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> It is not (as you say) what assignment means in a mathematical 
> sense of course.

Don't blame mathematics for what Fortran, Matlab, etc do.  

I find Lua's assignment rule simplest of all programming languages I know:

> Tables, functions, threads, and (full) userdata values are objects: variables
> do not actually contain these values, only references to them. Assignment,
> parameter passing, and function returns always manipulate references to such
> values; these operations do not imply any kind of copy.

Two sentences, and the whole concept is fully explained.  

It is good that `__assign` is not a metamethod.  We'll then need a library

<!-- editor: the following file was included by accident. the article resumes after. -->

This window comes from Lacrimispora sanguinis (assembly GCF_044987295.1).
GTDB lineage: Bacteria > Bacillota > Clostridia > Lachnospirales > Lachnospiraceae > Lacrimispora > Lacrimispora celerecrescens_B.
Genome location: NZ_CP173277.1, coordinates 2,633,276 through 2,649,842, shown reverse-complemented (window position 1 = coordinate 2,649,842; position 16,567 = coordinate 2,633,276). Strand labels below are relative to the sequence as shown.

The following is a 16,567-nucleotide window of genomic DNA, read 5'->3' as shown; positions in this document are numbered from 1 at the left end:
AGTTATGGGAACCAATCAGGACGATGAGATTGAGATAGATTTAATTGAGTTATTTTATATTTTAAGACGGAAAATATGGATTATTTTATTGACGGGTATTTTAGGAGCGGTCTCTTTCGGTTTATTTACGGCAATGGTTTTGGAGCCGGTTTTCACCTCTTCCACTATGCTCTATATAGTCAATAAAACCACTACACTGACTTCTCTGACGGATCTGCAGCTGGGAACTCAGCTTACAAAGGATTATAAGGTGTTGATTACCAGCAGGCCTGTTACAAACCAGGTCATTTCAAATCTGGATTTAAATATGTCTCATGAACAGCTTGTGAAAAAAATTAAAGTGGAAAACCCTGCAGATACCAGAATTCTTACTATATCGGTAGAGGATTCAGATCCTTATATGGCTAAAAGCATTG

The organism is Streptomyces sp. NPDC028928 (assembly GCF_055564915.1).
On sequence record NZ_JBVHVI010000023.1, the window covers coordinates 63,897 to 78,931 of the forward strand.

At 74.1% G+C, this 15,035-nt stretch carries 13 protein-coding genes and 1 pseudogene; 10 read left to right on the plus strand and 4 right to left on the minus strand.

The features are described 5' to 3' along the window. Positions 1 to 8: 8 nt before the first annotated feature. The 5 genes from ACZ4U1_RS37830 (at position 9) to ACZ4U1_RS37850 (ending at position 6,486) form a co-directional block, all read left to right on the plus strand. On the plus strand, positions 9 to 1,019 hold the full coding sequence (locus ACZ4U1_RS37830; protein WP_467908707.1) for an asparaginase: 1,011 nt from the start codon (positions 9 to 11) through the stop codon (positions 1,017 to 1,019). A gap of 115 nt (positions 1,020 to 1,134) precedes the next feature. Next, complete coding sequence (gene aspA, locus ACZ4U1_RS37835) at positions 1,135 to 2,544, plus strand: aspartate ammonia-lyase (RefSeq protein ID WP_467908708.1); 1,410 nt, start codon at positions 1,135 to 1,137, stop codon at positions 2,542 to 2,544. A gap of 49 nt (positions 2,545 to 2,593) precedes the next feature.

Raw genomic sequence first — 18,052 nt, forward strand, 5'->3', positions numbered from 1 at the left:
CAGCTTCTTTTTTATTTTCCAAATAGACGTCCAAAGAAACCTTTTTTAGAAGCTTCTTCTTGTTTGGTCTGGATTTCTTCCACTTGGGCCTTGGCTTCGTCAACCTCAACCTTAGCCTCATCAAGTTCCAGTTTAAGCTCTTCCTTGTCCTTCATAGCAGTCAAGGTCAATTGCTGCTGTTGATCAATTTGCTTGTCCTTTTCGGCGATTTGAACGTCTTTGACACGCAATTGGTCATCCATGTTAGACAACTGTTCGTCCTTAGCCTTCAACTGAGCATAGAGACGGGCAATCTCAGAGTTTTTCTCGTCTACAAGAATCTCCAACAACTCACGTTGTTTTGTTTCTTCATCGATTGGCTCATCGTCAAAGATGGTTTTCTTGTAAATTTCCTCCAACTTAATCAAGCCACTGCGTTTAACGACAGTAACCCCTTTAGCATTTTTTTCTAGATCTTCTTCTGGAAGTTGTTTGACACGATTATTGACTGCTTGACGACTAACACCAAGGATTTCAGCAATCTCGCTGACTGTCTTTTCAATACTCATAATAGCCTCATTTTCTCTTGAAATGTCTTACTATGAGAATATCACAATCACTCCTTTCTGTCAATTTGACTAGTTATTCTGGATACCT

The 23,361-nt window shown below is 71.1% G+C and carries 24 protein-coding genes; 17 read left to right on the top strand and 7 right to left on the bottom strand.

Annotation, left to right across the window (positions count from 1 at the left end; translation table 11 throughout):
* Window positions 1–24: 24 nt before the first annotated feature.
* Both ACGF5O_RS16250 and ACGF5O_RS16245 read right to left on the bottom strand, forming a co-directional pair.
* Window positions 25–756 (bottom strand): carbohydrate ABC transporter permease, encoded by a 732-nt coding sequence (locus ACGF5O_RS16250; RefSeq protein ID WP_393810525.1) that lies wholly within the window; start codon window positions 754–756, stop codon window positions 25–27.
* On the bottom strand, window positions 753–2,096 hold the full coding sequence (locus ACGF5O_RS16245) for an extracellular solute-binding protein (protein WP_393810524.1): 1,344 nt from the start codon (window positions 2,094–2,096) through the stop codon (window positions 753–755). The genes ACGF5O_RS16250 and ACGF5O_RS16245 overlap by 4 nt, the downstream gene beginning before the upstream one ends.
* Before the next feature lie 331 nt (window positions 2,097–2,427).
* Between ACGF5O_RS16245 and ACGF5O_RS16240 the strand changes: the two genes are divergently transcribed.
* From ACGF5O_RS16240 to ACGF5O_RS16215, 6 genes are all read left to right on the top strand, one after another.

function `rawassign`, and it's not worth it.  Copying recursively defined 
objects is a complicated matter, and there should be some visible reminder 
that one is invoking such a mechanism.  After all, it could be as small as 
a pair of parentheses.

-- When object b is constructed, set its __call metamethod to make a copy
-- of itself.  It could even take an argument indicating the desired depth.

a=b     -- `a` is another name for the value of `b`
a=b()   -- `a` is a name for a newly-made copy of `b`